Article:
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Dec
04 2012

Leadership Development: Are You Trapped by Paradigm Paralysis?

Syndicated from: The Practical Leader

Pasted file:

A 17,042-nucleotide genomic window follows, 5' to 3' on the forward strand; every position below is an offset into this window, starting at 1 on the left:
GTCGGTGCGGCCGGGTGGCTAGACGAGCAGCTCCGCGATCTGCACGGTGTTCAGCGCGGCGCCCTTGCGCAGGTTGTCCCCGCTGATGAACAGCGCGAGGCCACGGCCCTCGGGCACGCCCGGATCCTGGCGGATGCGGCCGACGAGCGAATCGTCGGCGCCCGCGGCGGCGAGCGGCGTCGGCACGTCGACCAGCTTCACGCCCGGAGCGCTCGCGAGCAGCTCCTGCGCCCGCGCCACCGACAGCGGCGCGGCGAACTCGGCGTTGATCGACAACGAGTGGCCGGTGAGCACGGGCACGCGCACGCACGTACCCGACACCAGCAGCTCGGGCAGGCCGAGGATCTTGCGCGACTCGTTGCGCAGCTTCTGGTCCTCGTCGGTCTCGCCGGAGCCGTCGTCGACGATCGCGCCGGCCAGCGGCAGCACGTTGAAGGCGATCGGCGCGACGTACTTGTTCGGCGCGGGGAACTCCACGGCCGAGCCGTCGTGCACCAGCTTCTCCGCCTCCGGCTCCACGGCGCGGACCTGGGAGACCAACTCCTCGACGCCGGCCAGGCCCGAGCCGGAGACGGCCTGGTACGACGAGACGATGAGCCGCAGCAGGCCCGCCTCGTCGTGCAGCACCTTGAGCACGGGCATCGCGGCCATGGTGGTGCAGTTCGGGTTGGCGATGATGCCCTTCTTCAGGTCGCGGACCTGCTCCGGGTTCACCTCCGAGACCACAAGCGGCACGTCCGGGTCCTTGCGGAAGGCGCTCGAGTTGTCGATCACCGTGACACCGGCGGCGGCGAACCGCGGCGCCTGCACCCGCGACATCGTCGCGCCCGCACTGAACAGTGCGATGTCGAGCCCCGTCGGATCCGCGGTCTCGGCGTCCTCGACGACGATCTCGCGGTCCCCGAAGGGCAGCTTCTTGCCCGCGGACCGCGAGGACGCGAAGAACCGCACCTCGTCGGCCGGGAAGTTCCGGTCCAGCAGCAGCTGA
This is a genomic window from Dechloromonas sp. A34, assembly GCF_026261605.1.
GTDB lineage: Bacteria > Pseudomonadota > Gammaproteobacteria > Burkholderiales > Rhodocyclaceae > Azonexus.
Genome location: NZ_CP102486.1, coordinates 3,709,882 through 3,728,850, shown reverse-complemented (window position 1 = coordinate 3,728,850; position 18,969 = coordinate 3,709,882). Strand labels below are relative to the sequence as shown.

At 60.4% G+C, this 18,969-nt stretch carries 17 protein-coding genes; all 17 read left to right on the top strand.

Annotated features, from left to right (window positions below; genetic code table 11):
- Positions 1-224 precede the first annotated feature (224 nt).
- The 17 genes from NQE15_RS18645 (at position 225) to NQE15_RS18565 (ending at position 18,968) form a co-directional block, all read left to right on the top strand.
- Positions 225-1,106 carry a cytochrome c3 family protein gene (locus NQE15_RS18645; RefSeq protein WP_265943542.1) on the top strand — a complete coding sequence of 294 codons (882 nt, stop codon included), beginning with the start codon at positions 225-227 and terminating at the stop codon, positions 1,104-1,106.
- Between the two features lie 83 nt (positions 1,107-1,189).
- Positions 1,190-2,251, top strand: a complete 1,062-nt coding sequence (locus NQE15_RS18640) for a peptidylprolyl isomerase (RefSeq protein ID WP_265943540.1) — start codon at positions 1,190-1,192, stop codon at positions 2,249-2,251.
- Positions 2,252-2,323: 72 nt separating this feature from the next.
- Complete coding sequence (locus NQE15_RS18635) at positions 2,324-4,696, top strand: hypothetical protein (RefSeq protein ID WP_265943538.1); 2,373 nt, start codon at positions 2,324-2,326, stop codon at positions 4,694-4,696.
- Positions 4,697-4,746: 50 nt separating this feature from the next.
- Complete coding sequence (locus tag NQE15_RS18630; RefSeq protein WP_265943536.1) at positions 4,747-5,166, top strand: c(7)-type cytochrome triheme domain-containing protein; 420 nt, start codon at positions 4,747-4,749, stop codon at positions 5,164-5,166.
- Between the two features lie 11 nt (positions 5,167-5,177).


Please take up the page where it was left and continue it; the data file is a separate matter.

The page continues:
Lord Kelvin was a highly decorated and recognized 19th century British mathematical physicist and engineer. The list of his pioneering contributions to electricity, thermodynamics, and the emerging field of physics is a very long one. He was knighted by Queen Victoria for his work on the transatlantic telegraph. The guy was a genius. He’s also famous for his assertion that “There is nothing new to be discovered in physics now. All that remains is more and more precise measurement.” Five years later, Albert Einstein published his paper on special relativity, which challenged the very simple set of rules laid down by Newtonian mechanics. It opened an entirely new field of science that dramatically changed our world. This is one of many, many examples of experts who become deeply entrenched in the existing model or framework. From telephones, televisions, airplanes, personal computers, to the Internet, most of the technologies we now take for granted were once considered impossible by the experts viewing the world through the lens of existing models. They didn’t fit existing paradigms. The Oxford English Dictionary defines a paradigm as “a pattern or model, an exemplar.” Wikipedia provides a fascinating entry on paradigms. Much of it focuses on and quotes from the ground-breaking work of American physicist, historian, and philosopher of science, Thomas Kuhn, in his 1962 book, The Structure of Scientific Revolutions. This passage in Wikipedia’s discussion of paradigms really leapt out: “for well-integrated members of a particular discipline, its paradigm is so convincing that it normally renders even the possibility of alternatives unconvincing and counter-intuitive. Such a paradigm is opaque, appearing to be a direct view of the bedrock of reality itself, and obscuring the possibility that there might be other, alternative imageries hidden behind it. The conviction that the current paradigm is reality tends to disqualify evidence that might undermine the paradigm itself…” That describes exactly what’s happening in the fields of Human Resources and Leadership and Organization Development right now. And as I described in Manifesto for a Leadership Development Revolution, I too became trapped by the current “bedrock” paradigm of needs analysis, gap analysis, and improvement planning. This weakness-based paradigm of leadership and organization development is so strongly and unconsciously held by most of today’s experts that it’s obscuring other possibilities. Tomorrow we publish the December issue of The Leader Letter  combining all my November blog posts. It features many items on the big paradigm shift to strengths-based leadership development. This is a tough one for many of us heavily invested in our current training programs and approaches. Science-based leadership research is rendering many of those traditional approaches obsolete. The implications of this can be profoundly threatening to our status quo — and incredibly exciting filled with new development possibilities. Performance management systems and leadership competency models have become another example of a deeply entrenched paradigm that’s becoming “a bedrock of reality.” And most of them are built on a set of shaky foundations and dangerous assumptions. Tomorrow’s lead item on “6 Reasons Many Leadership Competency Models Fail” explains what the most common ones are. It’s followed by “5 Keys to Make Competency Models Flourish.” These have both been combined into a new downloadable white paper on Leadership Competency Models: Why Many Are Failing and How to Make them Flourish. Paradigms like our personal philosophies or worldview appear so normal we often don’t even recognize the pattern that’s trapped our thinking. That’s Paradigm Paralysis: “the inability or refusal to see beyond the current models of thinking.” Performance management and competency-based leadership development that builds on strengths is a new paradigm. This can change our world — if we can change our lens and see it.

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